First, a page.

Moreover, the legislation is not at all confined to dealing with terrorism. In “specific circumstances”—another undefined term—the government can order the military to respond to any threat to “public safety” or vaguely-defined “Commonwealth interests,” that is, anything that imperils the existing capitalist order.
Backed by Labor, the government refused to amend the bill to define “specific circumstances.” Instead, it changed the bill’s explanatory memorandum to declare: “What constitutes specified circumstances will depend on the situation in question.”
The memorandum was revised to claim: “Peaceful protests, industrial action or civil disobedience would not fall within the definition of ‘domestic violence’.” However, this proviso, contained in section 39 of the bill, does not apply if there is a “reasonable likelihood of serious damage to property.” In other words, alleged danger to property can be cited to set troops against strikers or demonstrators.
“Domestic violence” is a term contained in the 1901 Australian constitution, referring to serious civil unrest that endangers the ruling establishment. At present, because the constitution left police powers in the hands of the states, the ADF is supposed to be called out only if states and territories “are not, or are unlikely to be, able to protect themselves or Commonwealth interests against domestic violence.”
This limit will be junked. The prime minister or two “authorising ministers”—now including the home affairs minister—will have the power to mobilise the ADF support if they decide it “would be likely to enhance the state or territory’s ability to protect itself or Commonwealth interests.”
In effect, the military can take control of entire urban areas, overriding state and territory governments and police forces. According to the bill’s memorandum, “the ADF will be required to consult with every state and territory affected by a call-out, to the extent possible in the circumstances” and act in accord with the relevant police force “as far as is reasonably practicable” [italics in the original].
Alternatively, ministers can order a “contingency call out” that pre-authorises the ADF chief to deploy troops. Currently that power is limited to aviation and the protection of “Commonwealth interests.” The bill will extend it to cover state and territory interests, whether in the land, air, or maritime domain.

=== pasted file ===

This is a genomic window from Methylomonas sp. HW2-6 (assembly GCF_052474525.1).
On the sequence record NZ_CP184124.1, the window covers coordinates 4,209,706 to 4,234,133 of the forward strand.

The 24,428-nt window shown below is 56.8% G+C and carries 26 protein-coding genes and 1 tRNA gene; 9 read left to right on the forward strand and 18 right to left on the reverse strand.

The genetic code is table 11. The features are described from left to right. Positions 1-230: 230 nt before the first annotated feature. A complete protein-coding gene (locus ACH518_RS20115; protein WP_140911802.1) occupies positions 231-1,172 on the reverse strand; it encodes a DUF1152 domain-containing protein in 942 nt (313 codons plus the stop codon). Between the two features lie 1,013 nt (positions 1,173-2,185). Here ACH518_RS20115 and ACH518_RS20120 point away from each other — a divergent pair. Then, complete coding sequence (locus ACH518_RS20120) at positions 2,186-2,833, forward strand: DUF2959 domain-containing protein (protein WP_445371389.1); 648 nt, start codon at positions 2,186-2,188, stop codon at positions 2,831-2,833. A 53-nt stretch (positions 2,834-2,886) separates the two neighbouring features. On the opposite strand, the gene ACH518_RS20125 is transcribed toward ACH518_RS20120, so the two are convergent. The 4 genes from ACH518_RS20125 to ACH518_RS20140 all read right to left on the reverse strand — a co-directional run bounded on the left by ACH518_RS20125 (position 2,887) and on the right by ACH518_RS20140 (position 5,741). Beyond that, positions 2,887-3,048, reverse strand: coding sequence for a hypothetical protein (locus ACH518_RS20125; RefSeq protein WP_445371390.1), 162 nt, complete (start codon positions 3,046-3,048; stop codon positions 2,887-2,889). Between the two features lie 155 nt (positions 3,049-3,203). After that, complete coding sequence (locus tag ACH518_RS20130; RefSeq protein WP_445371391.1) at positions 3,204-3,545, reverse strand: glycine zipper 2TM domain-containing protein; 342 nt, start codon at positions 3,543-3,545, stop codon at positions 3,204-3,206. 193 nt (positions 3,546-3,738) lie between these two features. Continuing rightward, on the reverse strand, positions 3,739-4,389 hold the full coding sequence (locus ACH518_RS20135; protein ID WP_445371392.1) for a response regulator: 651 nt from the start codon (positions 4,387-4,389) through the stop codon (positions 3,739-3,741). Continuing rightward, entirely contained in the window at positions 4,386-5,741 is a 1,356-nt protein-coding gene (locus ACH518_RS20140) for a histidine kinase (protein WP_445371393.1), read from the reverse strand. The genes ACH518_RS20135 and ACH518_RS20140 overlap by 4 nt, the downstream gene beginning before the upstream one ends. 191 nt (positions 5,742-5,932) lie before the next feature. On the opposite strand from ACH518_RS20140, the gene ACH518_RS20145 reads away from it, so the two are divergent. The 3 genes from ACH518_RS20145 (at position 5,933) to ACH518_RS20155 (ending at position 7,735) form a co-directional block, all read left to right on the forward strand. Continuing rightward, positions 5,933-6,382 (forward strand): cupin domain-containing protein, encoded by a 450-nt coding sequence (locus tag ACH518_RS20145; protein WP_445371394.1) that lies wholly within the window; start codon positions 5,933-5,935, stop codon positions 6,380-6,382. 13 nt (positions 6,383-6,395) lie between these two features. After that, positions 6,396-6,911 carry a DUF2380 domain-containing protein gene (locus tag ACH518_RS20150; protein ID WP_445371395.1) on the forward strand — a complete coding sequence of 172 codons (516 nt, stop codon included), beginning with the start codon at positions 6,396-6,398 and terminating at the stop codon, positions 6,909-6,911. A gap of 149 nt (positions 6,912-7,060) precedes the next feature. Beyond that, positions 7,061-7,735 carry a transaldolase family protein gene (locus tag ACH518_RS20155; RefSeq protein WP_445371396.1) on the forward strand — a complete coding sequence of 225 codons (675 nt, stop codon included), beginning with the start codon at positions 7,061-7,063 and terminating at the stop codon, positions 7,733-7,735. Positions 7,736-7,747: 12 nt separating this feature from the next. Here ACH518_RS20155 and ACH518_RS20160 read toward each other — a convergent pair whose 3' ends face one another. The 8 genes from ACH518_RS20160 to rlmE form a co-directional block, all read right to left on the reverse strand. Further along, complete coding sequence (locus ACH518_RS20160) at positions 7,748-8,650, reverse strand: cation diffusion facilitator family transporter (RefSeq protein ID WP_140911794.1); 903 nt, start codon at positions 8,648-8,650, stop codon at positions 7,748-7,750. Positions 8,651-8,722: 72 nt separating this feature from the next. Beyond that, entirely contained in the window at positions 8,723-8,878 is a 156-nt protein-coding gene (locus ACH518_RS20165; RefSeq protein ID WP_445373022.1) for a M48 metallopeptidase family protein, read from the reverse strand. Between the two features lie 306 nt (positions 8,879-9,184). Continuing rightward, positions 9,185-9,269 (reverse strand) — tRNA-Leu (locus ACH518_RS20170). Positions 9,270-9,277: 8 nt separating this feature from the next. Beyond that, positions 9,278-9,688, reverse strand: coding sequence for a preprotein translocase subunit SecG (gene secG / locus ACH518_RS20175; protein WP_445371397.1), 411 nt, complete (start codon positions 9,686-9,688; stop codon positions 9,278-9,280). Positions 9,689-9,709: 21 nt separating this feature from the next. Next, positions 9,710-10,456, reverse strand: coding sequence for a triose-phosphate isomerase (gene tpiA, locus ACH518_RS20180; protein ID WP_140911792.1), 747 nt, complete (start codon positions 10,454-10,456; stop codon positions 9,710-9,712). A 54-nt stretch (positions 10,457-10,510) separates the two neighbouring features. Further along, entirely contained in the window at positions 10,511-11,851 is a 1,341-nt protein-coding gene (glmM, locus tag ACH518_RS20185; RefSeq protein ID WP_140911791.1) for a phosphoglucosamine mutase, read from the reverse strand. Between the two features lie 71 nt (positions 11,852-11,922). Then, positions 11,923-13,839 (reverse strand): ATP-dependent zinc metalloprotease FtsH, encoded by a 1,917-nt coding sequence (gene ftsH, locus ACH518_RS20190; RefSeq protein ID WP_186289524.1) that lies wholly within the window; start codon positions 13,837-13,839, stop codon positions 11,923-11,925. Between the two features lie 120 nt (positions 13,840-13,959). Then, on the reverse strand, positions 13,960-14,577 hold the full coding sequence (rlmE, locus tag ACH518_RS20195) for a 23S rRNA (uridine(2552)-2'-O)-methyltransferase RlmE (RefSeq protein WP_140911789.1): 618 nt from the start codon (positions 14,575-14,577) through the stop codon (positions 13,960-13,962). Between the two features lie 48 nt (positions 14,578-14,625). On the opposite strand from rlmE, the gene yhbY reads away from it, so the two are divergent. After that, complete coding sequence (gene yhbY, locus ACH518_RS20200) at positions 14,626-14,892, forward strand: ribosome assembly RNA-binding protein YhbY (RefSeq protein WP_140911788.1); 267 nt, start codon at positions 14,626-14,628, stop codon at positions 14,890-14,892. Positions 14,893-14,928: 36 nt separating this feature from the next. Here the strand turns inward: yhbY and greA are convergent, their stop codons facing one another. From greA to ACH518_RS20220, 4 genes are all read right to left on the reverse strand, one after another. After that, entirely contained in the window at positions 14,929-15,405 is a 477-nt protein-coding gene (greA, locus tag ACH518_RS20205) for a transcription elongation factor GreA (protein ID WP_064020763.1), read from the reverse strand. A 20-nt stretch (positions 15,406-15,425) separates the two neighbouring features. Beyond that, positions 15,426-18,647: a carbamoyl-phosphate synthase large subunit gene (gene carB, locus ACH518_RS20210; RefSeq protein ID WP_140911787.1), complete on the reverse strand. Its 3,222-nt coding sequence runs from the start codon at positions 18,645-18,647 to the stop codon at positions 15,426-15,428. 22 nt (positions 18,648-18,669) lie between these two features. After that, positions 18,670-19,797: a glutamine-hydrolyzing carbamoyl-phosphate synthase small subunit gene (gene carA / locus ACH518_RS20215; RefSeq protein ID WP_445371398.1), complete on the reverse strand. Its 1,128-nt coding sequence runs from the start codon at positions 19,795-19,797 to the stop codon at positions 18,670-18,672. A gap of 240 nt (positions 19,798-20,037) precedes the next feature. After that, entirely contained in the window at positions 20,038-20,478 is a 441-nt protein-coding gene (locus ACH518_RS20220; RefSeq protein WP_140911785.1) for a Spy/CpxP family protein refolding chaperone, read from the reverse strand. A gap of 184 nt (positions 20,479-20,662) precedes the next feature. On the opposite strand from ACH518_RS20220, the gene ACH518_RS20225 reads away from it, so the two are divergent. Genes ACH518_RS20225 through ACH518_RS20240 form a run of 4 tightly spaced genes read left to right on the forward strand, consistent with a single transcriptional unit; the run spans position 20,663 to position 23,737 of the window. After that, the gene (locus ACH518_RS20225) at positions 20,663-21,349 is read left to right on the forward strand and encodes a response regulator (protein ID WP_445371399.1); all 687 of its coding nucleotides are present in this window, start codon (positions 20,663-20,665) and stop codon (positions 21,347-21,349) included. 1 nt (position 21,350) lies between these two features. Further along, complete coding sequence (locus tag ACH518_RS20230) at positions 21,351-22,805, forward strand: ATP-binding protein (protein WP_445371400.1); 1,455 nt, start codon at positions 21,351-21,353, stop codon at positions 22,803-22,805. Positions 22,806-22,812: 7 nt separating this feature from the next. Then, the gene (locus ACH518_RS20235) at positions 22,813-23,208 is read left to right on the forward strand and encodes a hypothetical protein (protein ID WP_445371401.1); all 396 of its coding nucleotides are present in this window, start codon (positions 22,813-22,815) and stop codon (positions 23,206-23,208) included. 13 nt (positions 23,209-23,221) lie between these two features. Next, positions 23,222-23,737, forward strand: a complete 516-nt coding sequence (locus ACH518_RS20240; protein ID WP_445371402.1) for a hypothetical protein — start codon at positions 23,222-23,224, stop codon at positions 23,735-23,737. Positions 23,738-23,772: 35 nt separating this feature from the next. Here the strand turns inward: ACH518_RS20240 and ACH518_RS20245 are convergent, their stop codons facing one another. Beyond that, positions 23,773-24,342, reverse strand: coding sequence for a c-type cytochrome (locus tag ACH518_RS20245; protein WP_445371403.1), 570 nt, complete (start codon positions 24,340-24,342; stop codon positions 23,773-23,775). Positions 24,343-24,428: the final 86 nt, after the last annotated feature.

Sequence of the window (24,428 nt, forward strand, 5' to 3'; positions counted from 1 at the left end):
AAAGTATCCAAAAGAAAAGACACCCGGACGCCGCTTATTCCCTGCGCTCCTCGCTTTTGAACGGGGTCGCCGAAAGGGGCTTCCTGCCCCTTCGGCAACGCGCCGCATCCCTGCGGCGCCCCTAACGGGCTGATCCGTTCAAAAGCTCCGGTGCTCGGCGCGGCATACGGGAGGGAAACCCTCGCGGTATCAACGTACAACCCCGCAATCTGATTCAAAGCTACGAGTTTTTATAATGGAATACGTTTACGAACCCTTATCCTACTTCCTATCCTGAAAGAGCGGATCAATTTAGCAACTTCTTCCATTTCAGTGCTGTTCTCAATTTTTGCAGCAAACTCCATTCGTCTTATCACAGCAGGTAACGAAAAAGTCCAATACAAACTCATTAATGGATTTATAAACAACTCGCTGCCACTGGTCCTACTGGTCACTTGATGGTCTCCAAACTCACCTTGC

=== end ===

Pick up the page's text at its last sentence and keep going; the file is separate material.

In a Senate committee submission, the Attorney-General’s department revealed that: “Such orders have been regularly made as part of security measures to protect major Commonwealth events (for example, the G20, Commonwealth Games, and the ASEAN summit) from circumstances involving air threats.”
Although no call-out orders have been issued since the power was first formalised in 2000, these “contingency callouts” have been dress rehearsals for military mobilisations, designed also to accustom the population to ADF operations in major cities.
The bill expands the military’s powers, including to kill people, far beyond situations where commanders claim it is necessary to protect a life. Lethal force can be used to protect “designated infrastructure” or stop someone escaping from military custody, or end “threats to public health or public safety.”
In addition, military personnel will be further protected from legal liability by adding a new blanket defence of “acting in good faith.”
For all the talk of combating terrorism, when the bill was first tabled in June, Attorney-General Christian Porter told journalists the military could be used to restore order in case of “widespread rioting.”
Greens MP Adam Bandt nervously told parliament last month: “Allowing this wide-ranging ability to bring the Defence Force out onto our streets is something that most people in this country would not agree with if they knew it was happening.”
But the Greens have no basic opposition to the domestic use of troops, instead issuing a dissenting Senate committee report calling for token modifications to the bill. Together with the media, the government and Labor, they have done nothing to alert the public to the real purpose of the expanded powers: preparations by the entire ruling establishment for convulsive struggles against austerity and war.